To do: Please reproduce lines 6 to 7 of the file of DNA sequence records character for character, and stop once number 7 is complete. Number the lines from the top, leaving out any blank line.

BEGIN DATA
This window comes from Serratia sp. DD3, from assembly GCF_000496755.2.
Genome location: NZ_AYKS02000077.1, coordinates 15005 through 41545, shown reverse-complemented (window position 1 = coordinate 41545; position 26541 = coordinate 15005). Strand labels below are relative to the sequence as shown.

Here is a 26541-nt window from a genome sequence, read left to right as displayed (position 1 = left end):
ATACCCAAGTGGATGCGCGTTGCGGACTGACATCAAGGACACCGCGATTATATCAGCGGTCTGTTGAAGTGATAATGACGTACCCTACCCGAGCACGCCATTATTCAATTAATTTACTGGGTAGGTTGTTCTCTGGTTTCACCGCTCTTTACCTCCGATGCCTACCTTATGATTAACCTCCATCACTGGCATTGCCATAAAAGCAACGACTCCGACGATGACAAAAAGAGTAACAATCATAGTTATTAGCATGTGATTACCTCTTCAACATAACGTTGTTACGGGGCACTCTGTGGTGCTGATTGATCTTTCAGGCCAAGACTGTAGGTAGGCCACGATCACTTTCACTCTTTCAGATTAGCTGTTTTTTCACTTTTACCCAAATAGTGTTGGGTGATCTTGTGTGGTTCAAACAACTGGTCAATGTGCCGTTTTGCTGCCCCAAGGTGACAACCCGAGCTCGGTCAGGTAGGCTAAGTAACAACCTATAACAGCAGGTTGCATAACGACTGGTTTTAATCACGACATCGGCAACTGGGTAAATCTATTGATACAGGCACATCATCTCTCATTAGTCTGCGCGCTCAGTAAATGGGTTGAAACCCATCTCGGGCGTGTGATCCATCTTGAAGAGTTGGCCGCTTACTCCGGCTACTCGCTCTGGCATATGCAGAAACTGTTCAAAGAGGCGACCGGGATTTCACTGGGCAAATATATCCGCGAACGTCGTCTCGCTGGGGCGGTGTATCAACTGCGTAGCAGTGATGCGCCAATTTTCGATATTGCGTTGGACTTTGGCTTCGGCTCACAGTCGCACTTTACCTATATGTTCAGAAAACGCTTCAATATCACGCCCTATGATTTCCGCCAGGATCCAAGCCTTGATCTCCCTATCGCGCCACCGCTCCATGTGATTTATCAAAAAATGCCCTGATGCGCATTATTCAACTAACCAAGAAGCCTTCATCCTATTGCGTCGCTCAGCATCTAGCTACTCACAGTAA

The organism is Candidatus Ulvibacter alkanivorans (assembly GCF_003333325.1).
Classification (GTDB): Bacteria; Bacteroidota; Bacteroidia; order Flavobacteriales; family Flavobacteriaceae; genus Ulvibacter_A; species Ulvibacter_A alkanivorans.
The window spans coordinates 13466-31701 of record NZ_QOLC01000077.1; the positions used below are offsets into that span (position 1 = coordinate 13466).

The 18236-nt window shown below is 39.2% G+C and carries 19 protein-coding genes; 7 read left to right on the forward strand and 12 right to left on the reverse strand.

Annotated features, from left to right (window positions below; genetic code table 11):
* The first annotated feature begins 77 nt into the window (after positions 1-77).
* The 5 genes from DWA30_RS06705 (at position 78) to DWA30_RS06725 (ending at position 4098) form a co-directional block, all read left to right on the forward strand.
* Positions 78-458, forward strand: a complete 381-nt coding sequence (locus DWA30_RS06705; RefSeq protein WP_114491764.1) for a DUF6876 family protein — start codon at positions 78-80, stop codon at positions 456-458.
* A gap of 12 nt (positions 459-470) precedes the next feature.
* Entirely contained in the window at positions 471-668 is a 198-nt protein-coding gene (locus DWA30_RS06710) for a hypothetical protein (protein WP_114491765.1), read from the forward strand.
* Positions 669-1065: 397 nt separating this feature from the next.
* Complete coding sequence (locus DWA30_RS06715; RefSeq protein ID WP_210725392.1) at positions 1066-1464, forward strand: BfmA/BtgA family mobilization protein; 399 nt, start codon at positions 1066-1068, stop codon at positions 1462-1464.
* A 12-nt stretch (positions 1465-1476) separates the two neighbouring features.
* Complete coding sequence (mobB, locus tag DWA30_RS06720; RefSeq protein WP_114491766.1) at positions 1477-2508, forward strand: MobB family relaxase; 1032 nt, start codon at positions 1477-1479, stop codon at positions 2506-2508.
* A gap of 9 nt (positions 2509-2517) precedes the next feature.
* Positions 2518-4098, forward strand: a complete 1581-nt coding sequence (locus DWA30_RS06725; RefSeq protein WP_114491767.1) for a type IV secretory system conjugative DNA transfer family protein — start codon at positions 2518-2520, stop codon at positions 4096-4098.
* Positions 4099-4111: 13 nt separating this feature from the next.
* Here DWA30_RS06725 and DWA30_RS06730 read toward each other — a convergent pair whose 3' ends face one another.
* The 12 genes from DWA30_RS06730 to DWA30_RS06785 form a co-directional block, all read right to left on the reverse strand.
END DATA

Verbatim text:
Classification (GTDB): Bacteria; Bacteroidota; Bacteroidia; order Flavobacteriales; family Flavobacteriaceae; genus Ulvibacter_A; species Ulvibacter_A alkanivorans.
The window spans coordinates 13466-31701 of record NZ_QOLC01000077.1; the positions used below are offsets into that span (position 1 = coordinate 13466).